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Plato's theory of man in relation to his political philosophy.

Chaiyaporn, Chaiyan (1992) Plato's theory of man in relation to his political philosophy. PhD thesis, London School of Economics and Political Science.

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It can be said that for Plato theory of man and political philosophy are tautologous. This study of Plato's theory of man points to the fact that a key concept in understanding Plato's political philosophy and man comes from the same source, that is , the concept of metaxy. The idea of metaxy is derived from the appreciation of the dialectic movement of arguments, speeches in the dialogues. The oscillation is argued to have been designed by the author of the dialogues in order to guide the reader to experience the existential moment with regard to the nature of the soul. The investigation of the Statesman, the Republic, the Phaedrus, the Symposium, and the Lysis, shows that the nature of man lies in the soul whose nature is metaxy. As regards the Platonic theory of the tripartite soul in the Republic, self-knowledge and the art of statesmanship are inseparable in the same way that the study of the soul and the city are intertwined. The philosopher must become king or statesman. As regards the idea of the pleasurable perception of rhythm and harmony in human nature in the Laws, dialectic and language of the philosopher-king are educational and political at the same time. The interplay of Dionysiac and Apollonian effects play an important role in understanding the metaxy of human nature and politics, or man and the city. However, the metaxy of politics entails the politics of metaxy, which renders a hermeneutic freedom to the reader, that is, he is free to choose or decide what kind of interpretation he is about to take or leave. Besides, the thesis claims a solution, which results from its study of human nature in the dialogues, to the enigmatic geometric riddles in the Statesman and the Republic.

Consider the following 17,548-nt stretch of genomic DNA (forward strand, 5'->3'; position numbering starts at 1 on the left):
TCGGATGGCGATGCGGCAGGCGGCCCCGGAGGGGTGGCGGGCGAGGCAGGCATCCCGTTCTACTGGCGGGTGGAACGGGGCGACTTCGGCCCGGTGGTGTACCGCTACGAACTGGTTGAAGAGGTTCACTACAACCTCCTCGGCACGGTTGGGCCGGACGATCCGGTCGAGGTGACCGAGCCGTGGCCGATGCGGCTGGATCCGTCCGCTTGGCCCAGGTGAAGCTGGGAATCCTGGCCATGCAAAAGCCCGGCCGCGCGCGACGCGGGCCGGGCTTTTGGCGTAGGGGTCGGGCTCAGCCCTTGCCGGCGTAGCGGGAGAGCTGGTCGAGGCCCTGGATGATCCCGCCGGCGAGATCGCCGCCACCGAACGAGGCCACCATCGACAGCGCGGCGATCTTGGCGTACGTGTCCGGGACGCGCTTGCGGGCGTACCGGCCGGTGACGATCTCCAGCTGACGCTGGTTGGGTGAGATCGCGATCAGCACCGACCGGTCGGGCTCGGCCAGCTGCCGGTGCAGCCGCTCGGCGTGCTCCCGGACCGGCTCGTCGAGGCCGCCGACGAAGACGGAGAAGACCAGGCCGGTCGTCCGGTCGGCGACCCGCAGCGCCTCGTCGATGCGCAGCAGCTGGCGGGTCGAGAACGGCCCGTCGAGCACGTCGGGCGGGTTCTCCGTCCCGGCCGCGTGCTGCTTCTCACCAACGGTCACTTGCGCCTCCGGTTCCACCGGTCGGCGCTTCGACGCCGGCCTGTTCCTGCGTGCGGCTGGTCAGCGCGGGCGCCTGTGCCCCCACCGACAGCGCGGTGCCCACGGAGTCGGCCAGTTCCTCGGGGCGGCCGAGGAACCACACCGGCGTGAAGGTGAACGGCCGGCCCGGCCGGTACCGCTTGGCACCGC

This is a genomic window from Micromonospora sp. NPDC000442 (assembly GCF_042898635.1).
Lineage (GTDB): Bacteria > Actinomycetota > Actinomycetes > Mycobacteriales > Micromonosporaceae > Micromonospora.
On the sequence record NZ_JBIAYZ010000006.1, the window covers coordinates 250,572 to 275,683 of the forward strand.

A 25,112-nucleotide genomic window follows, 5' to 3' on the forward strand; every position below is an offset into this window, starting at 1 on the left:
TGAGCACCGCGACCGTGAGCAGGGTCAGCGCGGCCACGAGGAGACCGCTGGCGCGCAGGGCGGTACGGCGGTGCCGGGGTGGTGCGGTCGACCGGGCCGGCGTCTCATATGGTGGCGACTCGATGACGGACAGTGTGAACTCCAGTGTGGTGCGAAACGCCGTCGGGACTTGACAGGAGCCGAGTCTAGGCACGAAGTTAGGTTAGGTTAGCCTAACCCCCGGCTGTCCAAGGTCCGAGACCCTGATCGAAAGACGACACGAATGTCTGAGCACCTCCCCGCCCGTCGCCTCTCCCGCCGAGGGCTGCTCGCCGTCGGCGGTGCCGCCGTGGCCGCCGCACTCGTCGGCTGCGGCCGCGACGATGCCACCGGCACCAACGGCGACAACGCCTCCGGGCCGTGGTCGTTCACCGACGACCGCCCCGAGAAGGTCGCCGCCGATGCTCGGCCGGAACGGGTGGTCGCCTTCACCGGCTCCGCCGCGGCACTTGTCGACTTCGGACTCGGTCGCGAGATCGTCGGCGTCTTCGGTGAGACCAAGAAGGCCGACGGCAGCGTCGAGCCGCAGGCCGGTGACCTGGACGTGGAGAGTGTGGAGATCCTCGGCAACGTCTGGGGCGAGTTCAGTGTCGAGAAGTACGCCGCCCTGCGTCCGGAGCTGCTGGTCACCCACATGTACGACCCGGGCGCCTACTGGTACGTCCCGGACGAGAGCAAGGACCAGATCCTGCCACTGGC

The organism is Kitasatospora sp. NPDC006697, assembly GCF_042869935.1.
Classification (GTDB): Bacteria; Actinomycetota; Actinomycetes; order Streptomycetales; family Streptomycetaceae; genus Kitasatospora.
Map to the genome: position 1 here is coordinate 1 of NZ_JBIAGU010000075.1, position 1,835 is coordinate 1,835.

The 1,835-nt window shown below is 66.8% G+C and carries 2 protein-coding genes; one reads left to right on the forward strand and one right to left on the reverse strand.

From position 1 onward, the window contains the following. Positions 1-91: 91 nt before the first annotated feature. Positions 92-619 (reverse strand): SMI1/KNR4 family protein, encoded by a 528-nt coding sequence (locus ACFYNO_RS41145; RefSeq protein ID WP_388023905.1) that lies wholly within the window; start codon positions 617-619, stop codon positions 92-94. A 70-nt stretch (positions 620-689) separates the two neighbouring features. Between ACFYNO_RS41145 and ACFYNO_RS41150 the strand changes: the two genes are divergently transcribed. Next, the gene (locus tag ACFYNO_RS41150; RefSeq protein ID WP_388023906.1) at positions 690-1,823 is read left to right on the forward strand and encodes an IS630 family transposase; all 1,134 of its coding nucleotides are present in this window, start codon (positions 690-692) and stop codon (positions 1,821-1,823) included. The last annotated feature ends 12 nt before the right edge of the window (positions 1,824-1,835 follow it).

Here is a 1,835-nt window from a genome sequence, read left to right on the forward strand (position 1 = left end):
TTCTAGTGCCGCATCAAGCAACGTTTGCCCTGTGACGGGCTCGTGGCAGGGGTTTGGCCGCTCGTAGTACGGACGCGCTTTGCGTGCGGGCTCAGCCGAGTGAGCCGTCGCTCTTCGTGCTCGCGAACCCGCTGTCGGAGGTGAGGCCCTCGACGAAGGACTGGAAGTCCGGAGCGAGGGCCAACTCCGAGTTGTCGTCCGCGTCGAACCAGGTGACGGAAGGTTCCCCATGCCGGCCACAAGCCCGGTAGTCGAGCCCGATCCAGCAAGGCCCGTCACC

Item Type: Thesis (PhD)
Uncontrolled Keywords: Philosophy
Sets: Collections > ProQuest Etheses

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